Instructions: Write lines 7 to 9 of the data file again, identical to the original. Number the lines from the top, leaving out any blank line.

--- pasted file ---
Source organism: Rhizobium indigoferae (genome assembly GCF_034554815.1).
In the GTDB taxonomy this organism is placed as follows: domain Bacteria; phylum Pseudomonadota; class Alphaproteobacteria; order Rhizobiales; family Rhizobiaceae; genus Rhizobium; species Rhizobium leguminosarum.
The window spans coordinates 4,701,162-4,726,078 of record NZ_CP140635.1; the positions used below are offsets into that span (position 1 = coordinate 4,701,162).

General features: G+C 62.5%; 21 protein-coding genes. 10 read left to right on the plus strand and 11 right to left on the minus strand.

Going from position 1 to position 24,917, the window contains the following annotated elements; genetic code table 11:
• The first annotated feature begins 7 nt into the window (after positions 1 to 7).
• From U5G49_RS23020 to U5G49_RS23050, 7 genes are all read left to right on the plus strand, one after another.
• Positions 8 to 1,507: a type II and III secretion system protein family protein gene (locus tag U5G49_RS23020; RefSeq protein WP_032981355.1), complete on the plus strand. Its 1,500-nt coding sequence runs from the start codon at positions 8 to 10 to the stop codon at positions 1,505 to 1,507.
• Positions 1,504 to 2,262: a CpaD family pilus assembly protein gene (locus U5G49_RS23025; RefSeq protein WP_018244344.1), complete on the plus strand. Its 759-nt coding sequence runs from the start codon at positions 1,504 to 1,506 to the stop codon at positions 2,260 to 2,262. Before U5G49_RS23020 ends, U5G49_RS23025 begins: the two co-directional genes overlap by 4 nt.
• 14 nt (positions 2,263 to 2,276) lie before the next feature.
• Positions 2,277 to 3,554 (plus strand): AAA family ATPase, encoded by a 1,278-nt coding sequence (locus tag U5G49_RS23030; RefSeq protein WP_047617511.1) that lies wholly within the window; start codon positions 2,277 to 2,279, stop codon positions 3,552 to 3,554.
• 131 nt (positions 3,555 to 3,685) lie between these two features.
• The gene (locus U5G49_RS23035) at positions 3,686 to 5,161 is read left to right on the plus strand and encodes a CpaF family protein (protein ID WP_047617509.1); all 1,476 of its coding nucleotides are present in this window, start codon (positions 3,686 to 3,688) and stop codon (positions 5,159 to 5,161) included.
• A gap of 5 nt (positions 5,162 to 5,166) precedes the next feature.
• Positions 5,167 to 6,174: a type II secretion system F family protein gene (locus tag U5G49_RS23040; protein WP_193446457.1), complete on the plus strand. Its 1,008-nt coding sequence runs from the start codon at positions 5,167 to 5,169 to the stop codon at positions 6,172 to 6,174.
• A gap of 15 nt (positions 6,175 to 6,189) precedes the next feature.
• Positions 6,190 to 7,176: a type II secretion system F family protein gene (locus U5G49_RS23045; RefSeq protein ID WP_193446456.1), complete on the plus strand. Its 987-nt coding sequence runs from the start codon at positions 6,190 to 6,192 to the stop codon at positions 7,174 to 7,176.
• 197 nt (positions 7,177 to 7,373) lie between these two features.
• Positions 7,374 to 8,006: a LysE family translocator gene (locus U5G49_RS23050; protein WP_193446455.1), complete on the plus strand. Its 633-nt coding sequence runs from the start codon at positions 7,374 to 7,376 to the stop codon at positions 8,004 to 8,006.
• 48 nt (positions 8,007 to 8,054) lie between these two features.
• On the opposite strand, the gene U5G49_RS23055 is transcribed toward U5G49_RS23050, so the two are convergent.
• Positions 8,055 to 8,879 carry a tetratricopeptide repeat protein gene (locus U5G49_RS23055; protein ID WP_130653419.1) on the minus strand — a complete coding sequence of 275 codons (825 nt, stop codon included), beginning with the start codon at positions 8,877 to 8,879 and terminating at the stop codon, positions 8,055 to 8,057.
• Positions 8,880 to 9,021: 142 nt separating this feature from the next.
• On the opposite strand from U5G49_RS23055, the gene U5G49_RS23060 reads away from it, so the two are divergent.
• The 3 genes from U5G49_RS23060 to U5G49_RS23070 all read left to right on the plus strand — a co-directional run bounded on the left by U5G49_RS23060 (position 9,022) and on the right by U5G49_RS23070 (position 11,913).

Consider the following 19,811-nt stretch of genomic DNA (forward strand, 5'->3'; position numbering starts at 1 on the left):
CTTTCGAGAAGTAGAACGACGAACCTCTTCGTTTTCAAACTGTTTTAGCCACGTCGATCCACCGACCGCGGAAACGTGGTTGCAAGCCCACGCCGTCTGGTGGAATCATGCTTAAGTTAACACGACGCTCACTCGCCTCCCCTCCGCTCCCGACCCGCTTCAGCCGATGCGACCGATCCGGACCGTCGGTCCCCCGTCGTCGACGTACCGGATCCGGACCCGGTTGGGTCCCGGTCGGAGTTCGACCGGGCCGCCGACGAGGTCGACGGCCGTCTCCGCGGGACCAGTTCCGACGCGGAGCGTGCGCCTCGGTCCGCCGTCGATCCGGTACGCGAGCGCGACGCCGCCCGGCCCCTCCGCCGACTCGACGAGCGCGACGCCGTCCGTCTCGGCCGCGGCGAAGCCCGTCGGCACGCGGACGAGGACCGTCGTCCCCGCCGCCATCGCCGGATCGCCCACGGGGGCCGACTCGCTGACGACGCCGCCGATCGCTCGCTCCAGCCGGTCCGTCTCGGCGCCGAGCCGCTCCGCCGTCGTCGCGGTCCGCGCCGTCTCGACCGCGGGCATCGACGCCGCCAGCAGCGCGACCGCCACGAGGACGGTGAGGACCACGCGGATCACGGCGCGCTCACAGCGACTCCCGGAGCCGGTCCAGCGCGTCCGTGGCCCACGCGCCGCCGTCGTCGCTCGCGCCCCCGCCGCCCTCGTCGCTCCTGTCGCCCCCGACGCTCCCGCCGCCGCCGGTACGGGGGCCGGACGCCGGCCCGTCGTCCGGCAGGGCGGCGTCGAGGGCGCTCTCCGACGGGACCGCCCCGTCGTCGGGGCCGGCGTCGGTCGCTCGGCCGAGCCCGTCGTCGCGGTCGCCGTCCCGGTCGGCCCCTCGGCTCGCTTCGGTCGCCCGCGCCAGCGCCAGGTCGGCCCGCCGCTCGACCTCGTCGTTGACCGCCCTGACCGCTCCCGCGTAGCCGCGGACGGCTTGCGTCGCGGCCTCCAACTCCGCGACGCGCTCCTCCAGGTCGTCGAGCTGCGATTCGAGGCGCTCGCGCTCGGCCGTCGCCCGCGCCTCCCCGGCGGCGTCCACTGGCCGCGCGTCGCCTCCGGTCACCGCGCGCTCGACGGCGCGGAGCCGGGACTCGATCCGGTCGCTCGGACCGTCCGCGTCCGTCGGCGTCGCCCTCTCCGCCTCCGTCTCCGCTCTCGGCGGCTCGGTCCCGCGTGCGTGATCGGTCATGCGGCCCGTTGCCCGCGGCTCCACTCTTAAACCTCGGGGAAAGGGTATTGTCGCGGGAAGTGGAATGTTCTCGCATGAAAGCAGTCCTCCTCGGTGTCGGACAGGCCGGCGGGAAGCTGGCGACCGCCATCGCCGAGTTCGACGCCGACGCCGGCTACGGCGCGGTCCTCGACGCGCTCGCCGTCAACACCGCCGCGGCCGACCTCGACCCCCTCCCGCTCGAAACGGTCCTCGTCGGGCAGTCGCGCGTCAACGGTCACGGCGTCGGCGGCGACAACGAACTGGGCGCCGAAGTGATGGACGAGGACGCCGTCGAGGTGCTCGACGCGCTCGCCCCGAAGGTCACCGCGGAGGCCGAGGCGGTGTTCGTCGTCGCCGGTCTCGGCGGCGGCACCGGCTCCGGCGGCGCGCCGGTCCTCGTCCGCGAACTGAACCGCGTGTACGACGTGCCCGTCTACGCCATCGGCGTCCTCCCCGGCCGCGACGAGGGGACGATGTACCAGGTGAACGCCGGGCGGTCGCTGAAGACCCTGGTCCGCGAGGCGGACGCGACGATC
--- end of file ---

• From U5G49_RS23020 to U5G49_RS23050, 7 genes are all read left to right on the plus strand, one after another.
• Positions 8 to 1,507: a type II and III secretion system protein family protein gene (locus tag U5G49_RS23020; RefSeq protein WP_032981355.1), complete on the plus strand. Its 1,500-nt coding sequence runs from the start codon at positions 8 to 10 to the stop codon at positions 1,505 to 1,507.
• Positions 1,504 to 2,262: a CpaD family pilus assembly protein gene (locus U5G49_RS23025; RefSeq protein WP_018244344.1), complete on the plus strand. Its 759-nt coding sequence runs from the start codon at positions 1,504 to 1,506 to the stop codon at positions 2,260 to 2,262. Before U5G49_RS23020 ends, U5G49_RS23025 begins: the two co-directional genes overlap by 4 nt.